Primitive Reflexes

Posted by: Carmen N.
{Source: www.kendrapedpt.com}

The following primitive reflexes are frequently tested by physicians, nurses, and physical & occupational therapists as part of a newborn neurological exam:

  • Asymmetrical tonic neck reflex (also known as the “fencing reflex) – When baby’s head is turned to the side, he assumes a “fencing” posture by extending one arm in front of his face and bending the other arm behind his head.
  • Rooting/sucking - When the skin next to baby’s skin is stroked, she turns her head to find the stimulus and attempts to “latch” on and suck.
  • Palmar and plantar grasp - Pressing into the pal of the hand or ball of the foot causes baby to grasp with his fingers/toes.
  • Primary standing and stepping – When held in a supported standing position, the newborn “stands” and even takes some steps.
  • Galant relfex – Stroking along the side of the baby’s spine causes the spine to curve toward that side.
  • Moro reflex – When the baby’s head is dropped backward, it elicits a “startle” (he quickly extends both arms), recovery (arms back to midline), and a cry.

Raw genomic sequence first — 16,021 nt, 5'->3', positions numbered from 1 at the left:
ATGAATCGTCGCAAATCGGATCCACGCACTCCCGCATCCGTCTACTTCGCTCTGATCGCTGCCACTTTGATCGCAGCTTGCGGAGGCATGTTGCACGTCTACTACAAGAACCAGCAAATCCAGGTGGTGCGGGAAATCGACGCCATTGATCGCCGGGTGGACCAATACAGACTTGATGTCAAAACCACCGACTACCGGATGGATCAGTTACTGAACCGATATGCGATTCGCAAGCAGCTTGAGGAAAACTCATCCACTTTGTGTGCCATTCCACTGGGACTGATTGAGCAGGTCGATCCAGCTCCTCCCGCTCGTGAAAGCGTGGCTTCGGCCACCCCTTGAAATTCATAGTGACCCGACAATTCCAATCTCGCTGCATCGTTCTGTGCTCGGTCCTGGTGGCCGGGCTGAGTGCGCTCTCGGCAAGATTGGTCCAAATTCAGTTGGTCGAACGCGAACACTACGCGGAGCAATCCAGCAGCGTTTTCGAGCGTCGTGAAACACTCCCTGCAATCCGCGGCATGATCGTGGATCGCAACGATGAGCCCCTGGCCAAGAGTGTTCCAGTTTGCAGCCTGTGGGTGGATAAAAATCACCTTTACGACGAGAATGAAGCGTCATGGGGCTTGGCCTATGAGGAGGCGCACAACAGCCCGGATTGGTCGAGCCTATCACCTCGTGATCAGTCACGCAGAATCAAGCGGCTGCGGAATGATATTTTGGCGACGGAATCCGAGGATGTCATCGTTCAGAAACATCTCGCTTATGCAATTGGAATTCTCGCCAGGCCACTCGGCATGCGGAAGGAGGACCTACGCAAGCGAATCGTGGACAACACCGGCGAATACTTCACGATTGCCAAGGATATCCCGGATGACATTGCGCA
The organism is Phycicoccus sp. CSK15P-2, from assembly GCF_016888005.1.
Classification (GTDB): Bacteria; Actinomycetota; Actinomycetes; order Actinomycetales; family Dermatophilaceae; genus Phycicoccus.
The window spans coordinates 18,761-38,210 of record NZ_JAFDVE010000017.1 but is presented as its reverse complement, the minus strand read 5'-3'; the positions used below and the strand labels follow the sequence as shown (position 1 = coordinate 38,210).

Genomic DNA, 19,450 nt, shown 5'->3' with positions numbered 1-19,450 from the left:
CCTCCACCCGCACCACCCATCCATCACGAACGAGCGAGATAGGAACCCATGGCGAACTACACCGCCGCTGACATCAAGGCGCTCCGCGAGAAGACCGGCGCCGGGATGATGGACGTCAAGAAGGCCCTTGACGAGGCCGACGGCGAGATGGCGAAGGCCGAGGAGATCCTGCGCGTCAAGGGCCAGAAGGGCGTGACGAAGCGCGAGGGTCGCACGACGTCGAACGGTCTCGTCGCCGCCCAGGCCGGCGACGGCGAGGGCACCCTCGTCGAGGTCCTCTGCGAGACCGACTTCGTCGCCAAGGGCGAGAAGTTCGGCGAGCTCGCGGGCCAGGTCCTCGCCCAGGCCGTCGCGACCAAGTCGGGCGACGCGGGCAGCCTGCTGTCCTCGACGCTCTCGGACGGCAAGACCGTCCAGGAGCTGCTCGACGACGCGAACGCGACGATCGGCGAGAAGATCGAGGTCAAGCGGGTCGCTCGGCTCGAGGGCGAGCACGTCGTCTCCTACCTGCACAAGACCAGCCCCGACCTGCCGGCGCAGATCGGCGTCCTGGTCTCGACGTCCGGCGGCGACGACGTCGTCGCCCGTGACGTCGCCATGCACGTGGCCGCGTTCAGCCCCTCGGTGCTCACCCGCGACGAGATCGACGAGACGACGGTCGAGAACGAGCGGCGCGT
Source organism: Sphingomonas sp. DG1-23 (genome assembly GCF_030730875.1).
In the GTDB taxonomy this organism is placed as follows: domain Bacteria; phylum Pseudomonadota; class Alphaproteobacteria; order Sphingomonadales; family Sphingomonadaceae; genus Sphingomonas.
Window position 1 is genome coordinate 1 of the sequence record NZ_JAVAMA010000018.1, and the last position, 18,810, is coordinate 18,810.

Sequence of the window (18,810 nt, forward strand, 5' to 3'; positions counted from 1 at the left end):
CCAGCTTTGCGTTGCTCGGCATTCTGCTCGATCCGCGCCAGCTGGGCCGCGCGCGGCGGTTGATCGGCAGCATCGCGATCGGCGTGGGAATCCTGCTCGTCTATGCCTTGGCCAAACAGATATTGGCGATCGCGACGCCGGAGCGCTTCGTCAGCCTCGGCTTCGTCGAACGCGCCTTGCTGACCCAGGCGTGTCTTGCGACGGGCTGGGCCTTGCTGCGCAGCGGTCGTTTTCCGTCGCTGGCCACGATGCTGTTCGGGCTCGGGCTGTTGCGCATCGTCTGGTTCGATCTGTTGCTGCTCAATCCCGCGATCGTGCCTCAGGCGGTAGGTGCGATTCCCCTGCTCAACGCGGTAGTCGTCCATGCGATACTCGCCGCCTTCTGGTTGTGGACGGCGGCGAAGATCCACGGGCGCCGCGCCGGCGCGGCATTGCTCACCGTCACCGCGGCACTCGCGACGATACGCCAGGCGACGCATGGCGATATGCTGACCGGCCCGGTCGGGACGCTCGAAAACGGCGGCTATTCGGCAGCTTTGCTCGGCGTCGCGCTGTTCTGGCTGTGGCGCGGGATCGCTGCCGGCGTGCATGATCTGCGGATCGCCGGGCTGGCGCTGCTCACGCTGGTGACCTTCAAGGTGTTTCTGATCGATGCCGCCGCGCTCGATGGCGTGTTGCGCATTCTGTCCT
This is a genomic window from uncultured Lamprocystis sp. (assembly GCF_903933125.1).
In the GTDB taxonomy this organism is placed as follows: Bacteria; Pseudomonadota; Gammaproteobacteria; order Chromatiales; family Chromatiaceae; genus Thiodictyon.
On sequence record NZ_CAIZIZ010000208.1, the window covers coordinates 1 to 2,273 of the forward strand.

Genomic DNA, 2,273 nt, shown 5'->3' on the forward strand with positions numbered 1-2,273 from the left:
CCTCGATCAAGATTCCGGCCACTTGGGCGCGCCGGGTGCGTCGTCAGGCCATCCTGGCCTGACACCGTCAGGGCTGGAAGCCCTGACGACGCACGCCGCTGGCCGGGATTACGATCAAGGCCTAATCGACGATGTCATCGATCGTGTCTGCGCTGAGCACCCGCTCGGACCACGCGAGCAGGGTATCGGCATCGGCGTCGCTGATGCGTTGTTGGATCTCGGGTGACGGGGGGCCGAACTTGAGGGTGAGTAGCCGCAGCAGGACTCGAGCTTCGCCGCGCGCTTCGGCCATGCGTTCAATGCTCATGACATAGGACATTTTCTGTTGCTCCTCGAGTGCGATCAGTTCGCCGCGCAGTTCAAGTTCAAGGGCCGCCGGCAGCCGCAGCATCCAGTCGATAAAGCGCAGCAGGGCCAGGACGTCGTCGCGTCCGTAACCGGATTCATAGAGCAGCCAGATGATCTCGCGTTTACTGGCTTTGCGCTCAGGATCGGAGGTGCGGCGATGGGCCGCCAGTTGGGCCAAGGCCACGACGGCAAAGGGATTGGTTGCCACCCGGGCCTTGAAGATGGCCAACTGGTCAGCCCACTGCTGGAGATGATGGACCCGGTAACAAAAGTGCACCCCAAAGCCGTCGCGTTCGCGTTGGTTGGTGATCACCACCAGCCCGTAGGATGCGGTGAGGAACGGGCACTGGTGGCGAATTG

For more information or to see primitive reflexes in action, check out the video below:

5 Tips to Stop Your Toddler’s Drooling


Posted by: Carmen N.
{Source: www.speechtherapycentres.com}

As parents there are certain behaviours that are acceptable and even expected when our children are young infants, but that are cause for concern if they continue as our children become toddlers and preschoolers. Drooling is one such behaviour. A drooling infant is very common and is something we expect our children to grow out of. BUT, what if s/he doesn’t stop drooling? When does drooling become a problem? Are there ways to reduce drooling in our children?
Most professional agree that drooling is acceptable up to 2 years of age or when teething is coming to an end. After this age, we do not expect to see children drool excessively or uncontrollably as saliva production slows down. Saliva is necessary for various functions, including speech and eating; however, excessive saliva production and drooling can have negative effects in a variety of areas.
Parents can work with their child at home to reduce the amount of drooling. The following tips may be beneficial (depending on the cause of the drooling):
  • Take away the pacifier or limit pacifier use to nap time and bed time
  • Encourage your child to use a sippy cup or drink from a straw instead of using a bottle
  • Teach your child about the difference between a “wet” face and a “dry” face
    • Use a mirror to help him/her understand what you are talking about
  • If drooling is excessive have your child wear a sweat band on his/her wrist so that s/he can be in control of cleaning up the drool
  • Provide positive feedback to your child when s/he is controlling drooling
Written by: Carolyn Davidson, speech-language pathologist, The Speech Therapy Centres of Canada Ltd.